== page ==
“No. Just that this is part of the journey. Nice question though. Keeping me honest. I like that,” he responded. “I think you’ve got the picture here. No point in wasting time re-learning lessons. So, let’s hit the road.” And with that we pooped the party.

The Connection

“An airport lounge?” I asked looking around at the faux sumptuousness and transient look of the room we were in. “Looks like a Red Carpet Lounge, and they don’t even have free liquor. Why are we here?”

“One question at a time boy,” responded my guide. “Sure you don’t want a drink? I’m buying ...expense account. Part of the job.” I accepted and we took our beverages to a window seat. “This is the half-way point. Granted, Buddhists might have issues with the notion of enlightenment calculus, and having gone through five of nine stops its not an accurate description, but it’s a rest stop.”

“Just for a drink?” I prodded.

“No, not just for a drink,” he mimicked chidingly. “Take a look around.” I did. In the crowd there were a few familiar faces. Whether they were people I’d met or simply reflections of the types of people I’d been encountering since I dove into the digital identity world, I wasn’t sure.

“What’s their story?” I asked, watching a few of the others in the lounge.

“They’re just like you. Making the journey. They come from all walks. The more disoriented ones have probably gone through a familiar place. One where they might have stayed if they hadn’t kept an open mind and taken up the journey in earnest. In a way that the Eastern religions might appreciate, a crucial part of this exercise is shedding what you think you know and opening yourself up to what you need to know... Naahh... that’s bullshit too.

“The others,” he continued, “have not had to face that challenge yet. Like you, I think.” Just as he described, some looked a little more shell-shocked than the others. Among those in the latter group, most had an air of anticipation and anxiety while others seemed more serene. Anticipating the question, my guide offered, “Seven to two that the easy-looking ones make it all the way.”

“I don’t gamble on things I don’t control. Sorry,” I responded. “Which ones are the guides?” I continued.

“None of them. These folks – for whatever cosmic reason – whether by choice or imposition are making this trip alone. You’ve got the benefit and burden of my support. Now, if you haven’t had enough pseudo-religious psycho-babble, I surely have. Finish up. We’ve got places to go.” The last of the scotch whiskey went down as I got up, and we walked to the escalator and out of the lounge.

Sector 6: Overseers

“This is a little surreal,” I said trying to stay casual. The room had a kind of Apple Computer “Big Brother” commercial quality about it. Even the colour. “The real world just isn’t sepia tinted.”

My guide, who was not guiding so much as tagging along at this point, responded from behind, “Your right. But then again, there’s always been a little bit of other-worldliness to this bunch. And, as a group, they’re schizoid.” It was true. Some of the people I could see looked active and engaged, with apparent purpose in their gestures. The constipated majority, however, had the ossified look of petrified wood. Even at that the people in this group were wavering back and forth more than any of the others I’d seen so far. Because I tend to think that smarter people – or those with more information anyway – are more likely to shift position in response to the complexities of real life, I was willing to assume that these were especially bright people. That got cleared up pretty quickly.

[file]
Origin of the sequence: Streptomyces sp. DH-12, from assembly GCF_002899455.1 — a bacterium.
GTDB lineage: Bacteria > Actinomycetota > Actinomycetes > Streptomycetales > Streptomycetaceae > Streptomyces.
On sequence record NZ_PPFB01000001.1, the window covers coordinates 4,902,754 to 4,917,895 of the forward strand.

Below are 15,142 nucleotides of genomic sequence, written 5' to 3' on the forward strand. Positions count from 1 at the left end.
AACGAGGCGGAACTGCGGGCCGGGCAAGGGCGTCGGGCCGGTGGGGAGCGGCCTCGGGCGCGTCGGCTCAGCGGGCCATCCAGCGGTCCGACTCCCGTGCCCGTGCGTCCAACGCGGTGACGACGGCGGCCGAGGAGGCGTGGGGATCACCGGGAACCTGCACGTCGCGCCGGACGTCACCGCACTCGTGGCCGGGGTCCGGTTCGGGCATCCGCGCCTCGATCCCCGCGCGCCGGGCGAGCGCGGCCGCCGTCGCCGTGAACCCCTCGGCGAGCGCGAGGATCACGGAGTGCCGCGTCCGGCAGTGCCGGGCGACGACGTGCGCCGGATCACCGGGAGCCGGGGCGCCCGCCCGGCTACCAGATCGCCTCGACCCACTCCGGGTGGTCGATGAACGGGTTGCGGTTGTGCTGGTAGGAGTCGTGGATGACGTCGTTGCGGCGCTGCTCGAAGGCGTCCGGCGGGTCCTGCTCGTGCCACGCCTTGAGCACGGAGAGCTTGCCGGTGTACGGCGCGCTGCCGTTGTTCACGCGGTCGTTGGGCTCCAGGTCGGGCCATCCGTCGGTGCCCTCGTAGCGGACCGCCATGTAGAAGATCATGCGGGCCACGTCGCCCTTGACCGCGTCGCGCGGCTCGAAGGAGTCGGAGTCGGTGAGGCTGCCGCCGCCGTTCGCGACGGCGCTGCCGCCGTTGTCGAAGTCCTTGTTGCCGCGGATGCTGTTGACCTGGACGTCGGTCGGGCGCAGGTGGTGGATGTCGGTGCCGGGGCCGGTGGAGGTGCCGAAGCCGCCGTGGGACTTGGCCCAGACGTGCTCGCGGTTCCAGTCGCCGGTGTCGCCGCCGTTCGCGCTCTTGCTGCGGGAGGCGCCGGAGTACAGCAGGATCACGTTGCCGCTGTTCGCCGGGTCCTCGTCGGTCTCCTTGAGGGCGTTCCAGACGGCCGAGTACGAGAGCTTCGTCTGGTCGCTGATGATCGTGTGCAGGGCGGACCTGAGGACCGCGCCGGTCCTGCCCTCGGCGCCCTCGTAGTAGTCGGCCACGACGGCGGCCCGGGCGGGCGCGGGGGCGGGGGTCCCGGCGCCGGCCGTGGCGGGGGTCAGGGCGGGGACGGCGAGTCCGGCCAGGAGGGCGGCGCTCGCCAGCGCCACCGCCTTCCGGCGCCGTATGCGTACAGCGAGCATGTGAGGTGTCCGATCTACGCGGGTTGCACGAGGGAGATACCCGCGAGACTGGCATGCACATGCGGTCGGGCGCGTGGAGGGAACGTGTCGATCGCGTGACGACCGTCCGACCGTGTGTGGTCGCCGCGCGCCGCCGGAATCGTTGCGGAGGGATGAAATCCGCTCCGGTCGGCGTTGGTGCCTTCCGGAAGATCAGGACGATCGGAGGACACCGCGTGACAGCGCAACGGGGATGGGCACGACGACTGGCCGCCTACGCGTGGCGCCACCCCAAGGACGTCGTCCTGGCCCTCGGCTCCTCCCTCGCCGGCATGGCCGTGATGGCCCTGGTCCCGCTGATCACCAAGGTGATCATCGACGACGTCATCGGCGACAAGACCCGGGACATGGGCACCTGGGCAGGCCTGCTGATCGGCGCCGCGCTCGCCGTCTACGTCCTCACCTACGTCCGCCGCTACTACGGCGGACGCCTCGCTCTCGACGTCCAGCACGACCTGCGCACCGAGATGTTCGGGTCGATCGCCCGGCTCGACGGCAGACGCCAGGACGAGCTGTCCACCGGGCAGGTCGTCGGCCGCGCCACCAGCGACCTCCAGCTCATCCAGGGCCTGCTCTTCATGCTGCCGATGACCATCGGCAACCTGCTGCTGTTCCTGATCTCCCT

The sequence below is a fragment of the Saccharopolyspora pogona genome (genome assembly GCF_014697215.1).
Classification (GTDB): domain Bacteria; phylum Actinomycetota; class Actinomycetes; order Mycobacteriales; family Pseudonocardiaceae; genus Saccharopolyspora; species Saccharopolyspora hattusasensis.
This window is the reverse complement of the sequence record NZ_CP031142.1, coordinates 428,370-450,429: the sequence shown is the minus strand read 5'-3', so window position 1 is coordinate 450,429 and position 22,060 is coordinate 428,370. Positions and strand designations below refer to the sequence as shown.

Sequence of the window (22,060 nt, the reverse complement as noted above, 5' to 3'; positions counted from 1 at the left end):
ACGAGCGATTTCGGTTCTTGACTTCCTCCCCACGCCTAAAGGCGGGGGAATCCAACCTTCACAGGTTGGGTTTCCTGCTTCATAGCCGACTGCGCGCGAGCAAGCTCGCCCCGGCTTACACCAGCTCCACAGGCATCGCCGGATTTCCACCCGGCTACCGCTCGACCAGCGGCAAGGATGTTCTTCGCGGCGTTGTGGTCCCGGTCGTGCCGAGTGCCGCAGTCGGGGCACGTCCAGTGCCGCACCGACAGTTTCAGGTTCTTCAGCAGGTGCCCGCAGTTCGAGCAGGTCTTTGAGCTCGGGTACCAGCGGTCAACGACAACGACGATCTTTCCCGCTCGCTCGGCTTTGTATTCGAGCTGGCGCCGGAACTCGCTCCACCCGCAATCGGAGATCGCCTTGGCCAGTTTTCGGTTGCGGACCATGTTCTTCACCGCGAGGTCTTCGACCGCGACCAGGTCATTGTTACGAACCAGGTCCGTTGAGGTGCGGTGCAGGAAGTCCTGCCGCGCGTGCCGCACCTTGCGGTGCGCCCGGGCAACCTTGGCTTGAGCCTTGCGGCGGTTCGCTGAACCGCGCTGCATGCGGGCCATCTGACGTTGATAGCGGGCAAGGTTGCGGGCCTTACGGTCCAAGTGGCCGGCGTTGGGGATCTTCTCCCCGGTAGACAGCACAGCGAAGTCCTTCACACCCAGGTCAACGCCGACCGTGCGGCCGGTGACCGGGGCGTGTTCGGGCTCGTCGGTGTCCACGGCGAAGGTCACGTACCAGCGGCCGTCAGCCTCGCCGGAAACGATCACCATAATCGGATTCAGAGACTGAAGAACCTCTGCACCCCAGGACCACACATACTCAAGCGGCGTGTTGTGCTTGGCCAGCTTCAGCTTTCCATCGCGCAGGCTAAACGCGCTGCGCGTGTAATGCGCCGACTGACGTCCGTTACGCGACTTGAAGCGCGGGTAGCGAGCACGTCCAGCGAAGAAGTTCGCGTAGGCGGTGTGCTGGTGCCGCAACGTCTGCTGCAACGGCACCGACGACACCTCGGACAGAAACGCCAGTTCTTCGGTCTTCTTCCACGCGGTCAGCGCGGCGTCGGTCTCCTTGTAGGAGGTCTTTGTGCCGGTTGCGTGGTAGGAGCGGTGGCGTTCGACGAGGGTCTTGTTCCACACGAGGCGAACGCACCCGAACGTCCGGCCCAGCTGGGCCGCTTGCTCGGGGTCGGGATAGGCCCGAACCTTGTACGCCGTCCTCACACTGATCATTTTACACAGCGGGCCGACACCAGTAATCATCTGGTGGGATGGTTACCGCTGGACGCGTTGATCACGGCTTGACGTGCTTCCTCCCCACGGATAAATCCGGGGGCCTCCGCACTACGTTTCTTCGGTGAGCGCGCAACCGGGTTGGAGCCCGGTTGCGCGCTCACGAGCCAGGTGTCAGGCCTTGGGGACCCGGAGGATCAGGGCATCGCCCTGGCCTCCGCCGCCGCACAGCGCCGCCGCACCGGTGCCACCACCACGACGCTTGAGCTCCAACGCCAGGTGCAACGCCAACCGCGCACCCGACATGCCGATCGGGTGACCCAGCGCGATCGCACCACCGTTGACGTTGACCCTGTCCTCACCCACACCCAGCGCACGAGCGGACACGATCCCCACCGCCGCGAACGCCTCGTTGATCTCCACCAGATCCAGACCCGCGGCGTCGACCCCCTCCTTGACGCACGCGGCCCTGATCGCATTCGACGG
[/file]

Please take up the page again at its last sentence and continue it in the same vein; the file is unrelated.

While we watched, like synchronized swimmers they gracefully assembled themselves into working groups, committees, sub-committees, commissions, and other mini-organizations. They then proceeded to isolate themselves from one another and in a series of articulated gestures began a highly organized, practically Talmudic process of activity. While we couldn’t hear any of the groups specifically, they collectively adhered to three themes.

First, there was procedural talk. Who was allowed to speak, whether the floor would recognize a speaker, how long the session would last, how all interested parties would be heard, andwhenreportsandrecommendationswouldbe rendered. Second, there was a lot of debate about the value of whatever happened to be the purpose at hand. One member in each group was designated to or simply felt compelled to go on about some tiny quibble. As that speaker held forth, others would vigorously counter or support. The vast majority, though, looked like children lying on their backs finding shapes in the clouds. Apparently unanimity was required in the discussion, so nothing changed. The third theme was advocacy. Which is to say that in some of the assemblies one or two of the people would be extremely animated. They’d work themselves into apoplexies, refusing to yield to any type of counterargument. This theme fascinated me, so I tuned in on one or two of the verbal cannonades as we walked past.

“...and it is in the civil good that . . .” was a common refrain. Then I heard one woman saying, “. . . But the threat to the individual right to privacy has a constitutional imperative that overrides and possible common good that could come from the imposition of such invasive and potentially damaging technologies, regardless of the benign intent behind them. We must never allow a single drop of this type of water to seep into a crack in the wall of civil rights lest the softness of that single drop be given the opportunity to raise itself into the catastrophic power of the tsunami and tear down those walls that the founders built...”

“Wow. She’s good,” I marveled to my guide. “Her thing is privacy. But what’s the story on the rest. And, what’s the deal with the wavering?” I queried.